I mini-celebrated my birthday last night at midnight+1 by having a Jack Daniels over ice on a JetBlue flight flying through a wild lightning storm somewhere over Arkansas. And I celebrated the hunting and pecking that created the 1700th blog post of the Visual Science Lab by making a nice cup of Jamaican Blue Mountain coffee. And by typing in a more leisurely fashion.
This is an in front of the scenes shot of my model in NYC. Nick and I both got to choose one model. I chose Gloria from a stack of head shots and Nick chose Naomi. I'll show you here image in a later post. Didn't really matter who picked whom as we switched around and took turns photographing each other for all three days.
I am one year older today. No wiser. No richer and no less happy. It was a great trip to frenetic, exciting New York but it was even greater to get back to the laid back quiet and lush and ample personal space that Austin affords.
Please stayed tuned to VSL for loads of opinions on new gear, big changes and a week long analysis of the world of photography. Spoiler? It's changing all the time. And so is the market.
In the next few posts well talk about my hands on evaluation of the new Sony A7 and A7r cameras, the Panasonic G6 camera and the Olympus em1 camera. I'll also talk about an interesting monolight I played with and some direct cheap soft boxes. All fun stuff.
I will readily admit to being a spoiled photographer. I like working in a studio with lots of space and lots of quiet. I like being able to work uninterrupted and at a leisurely pace. And I love having everything set up just the way I want it. When I imagined going to the PhotoPlus Expo in NYC I imagined that all the exhibition spaces would be enormous and we'd have lots of space to spread out, create majestic lighting designs and work at a tempered pace far from the retail excitement of the show.
When I got to the Samsung area the first day I was pleased by the general design of the booth until I saw the tiny area in which Nick Kelsh and I, along with our models, Gloria and Naomi, would be working. The actual lit space couldn't have been more than ten by ten feet and the lights were attached to a truss frame and could only be moved by union electricians. The glamorous Swiss flashes I'd imagined turned out to be very inexpensive Photogenics and the 4x6 foot softbox that I imagined would be the Nexus of my lighting demos had been shrunk down to about 24 by 36 inches. We had a background light with a scoop and two small strip lights on the sides, each with their own Photogenic monolight.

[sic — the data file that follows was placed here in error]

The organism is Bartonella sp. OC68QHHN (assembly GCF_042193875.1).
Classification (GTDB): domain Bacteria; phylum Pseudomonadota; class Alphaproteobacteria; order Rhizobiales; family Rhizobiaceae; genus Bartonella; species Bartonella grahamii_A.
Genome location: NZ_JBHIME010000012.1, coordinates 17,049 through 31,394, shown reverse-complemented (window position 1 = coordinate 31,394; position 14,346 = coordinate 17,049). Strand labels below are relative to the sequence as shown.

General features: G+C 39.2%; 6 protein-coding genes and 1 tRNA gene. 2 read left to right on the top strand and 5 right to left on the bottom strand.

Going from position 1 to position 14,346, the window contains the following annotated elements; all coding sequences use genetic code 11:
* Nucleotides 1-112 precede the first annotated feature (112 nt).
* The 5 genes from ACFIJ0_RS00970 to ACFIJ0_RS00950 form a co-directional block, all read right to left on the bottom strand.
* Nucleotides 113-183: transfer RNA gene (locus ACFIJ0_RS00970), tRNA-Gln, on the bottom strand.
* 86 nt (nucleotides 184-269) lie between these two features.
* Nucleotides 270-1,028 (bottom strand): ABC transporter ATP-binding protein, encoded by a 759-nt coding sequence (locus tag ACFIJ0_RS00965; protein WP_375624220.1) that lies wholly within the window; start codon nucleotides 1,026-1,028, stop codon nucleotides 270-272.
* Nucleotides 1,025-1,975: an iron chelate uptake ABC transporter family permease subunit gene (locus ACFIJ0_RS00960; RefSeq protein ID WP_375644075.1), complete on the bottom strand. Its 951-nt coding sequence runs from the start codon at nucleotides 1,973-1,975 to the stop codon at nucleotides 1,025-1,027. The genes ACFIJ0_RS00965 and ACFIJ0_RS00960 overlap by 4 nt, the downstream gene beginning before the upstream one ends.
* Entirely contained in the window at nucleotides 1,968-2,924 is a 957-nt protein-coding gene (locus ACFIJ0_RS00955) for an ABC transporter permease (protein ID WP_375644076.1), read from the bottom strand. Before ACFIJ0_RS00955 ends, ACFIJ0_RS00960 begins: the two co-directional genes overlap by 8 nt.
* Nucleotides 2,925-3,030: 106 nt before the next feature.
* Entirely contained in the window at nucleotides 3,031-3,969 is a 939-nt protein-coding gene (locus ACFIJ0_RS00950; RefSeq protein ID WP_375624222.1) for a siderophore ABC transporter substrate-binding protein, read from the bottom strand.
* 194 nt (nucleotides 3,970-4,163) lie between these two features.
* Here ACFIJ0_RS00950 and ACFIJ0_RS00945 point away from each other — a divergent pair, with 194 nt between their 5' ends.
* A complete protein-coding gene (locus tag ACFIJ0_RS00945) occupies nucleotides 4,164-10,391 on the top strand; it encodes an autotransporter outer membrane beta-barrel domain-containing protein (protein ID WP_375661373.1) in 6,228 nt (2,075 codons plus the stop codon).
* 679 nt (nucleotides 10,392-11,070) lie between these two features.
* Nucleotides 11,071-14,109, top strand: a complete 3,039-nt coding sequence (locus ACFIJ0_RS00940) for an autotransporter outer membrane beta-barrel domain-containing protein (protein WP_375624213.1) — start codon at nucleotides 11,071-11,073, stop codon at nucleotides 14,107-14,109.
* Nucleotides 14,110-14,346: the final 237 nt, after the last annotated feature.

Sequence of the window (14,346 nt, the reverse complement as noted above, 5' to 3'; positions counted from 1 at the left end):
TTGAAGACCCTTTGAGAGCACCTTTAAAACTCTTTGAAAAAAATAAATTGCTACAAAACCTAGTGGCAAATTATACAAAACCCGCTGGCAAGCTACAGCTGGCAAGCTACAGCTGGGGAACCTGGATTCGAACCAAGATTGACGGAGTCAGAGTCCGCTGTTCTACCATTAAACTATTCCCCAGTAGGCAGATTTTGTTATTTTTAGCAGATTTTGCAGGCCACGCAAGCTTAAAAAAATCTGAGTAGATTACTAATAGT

I was a bit dismayed (because I am so spoiled...) but it never seemed to slow Nick down and so I took my cues from him, bucked up and worked with what we had. It was part of a re-learning experience. By working with smaller, less expensive lighting (and a lot less control over the atmosphere) I had to push myself to work in a different style and with a much different cadence. It turned out to be quite refreshing and even.....fun.
The image above is one of my favorites from the show. I'm wedged against a counter and the counter is covered with sample cameras. On the other side of the counter are clumps of photographers who are alternately watching what I'm doing, shooting their own images of Gloria with any and every camera brand under the sun, and asking questions of the booth staff and of me. One gentleman had parked himself to my right and was demanding that I immediately stop what I was doing and shoot sample video for him to evaluate on the spot. The noise level was amazing as every booth doing a demo was using their own portable PA system to amplify their presenters (as were we). The idea of working under these conditions had never really occurred to me before.
The way we had the Samsung Galaxy NX camera configured was to enable it's wi-fi capabilities and send the images, as they were being taken, to a 60 inch, 4K television screen above the booth. That way everyone in the crowd could watch my every fumble and misstep. But they'd also see, honestly, how the process of taking portraits might work. The camera would do three things simultaneously: It would write the files to the internal microSD card, write the files to a group Dropbox account for easy access by the client and also send a full res, clean screen file to the television monitor.